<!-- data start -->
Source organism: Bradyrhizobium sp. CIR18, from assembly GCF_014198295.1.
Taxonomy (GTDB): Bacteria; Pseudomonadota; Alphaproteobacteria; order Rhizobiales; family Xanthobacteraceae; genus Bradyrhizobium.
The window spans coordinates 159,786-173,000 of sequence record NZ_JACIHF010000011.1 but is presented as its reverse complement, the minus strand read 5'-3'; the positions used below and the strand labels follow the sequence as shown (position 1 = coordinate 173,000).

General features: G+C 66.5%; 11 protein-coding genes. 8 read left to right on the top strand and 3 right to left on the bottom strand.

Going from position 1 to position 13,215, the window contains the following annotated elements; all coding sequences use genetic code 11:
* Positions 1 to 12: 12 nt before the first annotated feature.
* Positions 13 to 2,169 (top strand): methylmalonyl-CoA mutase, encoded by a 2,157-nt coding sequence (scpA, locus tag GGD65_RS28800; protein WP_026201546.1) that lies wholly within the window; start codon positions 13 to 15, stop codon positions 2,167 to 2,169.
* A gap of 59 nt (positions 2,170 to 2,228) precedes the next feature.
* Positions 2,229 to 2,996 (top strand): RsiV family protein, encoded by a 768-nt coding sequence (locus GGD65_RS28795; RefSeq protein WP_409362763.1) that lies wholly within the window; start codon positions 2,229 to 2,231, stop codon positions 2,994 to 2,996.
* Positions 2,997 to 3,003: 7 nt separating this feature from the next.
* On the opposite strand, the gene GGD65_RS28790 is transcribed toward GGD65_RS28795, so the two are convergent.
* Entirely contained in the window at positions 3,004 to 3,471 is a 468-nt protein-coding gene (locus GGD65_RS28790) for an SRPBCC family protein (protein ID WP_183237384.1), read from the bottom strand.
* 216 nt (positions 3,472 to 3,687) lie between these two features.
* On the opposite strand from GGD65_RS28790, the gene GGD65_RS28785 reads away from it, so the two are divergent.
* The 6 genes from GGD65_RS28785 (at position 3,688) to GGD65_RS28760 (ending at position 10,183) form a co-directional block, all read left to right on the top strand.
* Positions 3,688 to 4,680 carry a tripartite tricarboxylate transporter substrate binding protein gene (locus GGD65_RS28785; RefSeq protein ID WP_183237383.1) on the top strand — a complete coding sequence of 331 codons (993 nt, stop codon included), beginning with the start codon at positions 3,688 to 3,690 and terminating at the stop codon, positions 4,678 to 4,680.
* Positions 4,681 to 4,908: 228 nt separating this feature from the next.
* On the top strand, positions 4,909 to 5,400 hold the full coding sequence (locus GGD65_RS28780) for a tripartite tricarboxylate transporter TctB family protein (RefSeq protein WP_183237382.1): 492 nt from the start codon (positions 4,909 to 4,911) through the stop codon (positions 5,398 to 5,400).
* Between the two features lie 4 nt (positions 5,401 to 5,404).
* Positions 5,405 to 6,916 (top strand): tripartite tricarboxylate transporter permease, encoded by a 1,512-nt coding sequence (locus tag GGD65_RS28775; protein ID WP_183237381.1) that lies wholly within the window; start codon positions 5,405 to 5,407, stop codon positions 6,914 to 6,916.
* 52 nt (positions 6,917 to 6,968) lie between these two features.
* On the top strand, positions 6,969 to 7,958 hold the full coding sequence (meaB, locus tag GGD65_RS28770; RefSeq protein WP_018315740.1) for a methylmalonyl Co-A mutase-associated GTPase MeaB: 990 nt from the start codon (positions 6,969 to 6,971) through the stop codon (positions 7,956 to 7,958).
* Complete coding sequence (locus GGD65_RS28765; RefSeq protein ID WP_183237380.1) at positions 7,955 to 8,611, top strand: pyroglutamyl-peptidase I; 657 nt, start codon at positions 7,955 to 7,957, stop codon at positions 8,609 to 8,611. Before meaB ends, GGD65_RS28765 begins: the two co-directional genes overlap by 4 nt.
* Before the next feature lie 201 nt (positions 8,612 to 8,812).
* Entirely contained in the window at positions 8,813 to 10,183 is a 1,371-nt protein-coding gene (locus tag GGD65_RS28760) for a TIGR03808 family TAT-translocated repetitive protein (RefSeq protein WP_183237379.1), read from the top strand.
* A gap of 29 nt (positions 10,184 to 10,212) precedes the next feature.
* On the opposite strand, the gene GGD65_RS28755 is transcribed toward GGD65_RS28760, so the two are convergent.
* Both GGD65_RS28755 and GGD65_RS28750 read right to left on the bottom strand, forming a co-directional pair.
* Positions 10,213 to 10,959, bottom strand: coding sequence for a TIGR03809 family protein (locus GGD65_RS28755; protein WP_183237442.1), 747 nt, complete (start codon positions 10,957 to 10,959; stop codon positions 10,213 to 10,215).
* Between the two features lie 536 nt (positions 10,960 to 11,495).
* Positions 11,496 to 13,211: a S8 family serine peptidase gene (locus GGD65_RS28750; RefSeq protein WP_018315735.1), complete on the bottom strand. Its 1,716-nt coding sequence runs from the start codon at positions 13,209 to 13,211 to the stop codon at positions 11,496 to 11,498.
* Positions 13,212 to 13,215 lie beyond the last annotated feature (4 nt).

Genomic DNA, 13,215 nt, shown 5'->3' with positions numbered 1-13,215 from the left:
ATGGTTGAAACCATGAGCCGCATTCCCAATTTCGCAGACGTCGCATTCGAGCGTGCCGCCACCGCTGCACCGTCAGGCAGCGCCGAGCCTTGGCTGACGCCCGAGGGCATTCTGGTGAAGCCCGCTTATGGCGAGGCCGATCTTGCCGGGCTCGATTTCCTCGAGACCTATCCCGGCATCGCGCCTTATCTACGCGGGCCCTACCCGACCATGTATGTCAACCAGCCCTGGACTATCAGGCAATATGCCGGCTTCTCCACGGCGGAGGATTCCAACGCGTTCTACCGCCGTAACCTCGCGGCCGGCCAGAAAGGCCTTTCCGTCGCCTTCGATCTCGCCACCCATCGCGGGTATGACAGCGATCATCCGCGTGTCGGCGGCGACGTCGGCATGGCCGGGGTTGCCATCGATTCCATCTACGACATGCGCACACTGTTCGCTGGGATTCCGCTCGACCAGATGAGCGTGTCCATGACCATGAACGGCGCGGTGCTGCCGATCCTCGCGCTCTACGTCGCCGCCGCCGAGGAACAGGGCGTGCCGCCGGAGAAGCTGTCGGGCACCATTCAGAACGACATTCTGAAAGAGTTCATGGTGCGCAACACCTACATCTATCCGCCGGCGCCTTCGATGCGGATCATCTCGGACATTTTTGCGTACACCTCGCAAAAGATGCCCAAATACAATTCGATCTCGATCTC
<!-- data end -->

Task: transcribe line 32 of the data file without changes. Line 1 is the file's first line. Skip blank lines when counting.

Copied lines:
* Positions 13,212 to 13,215 lie beyond the last annotated feature (4 nt).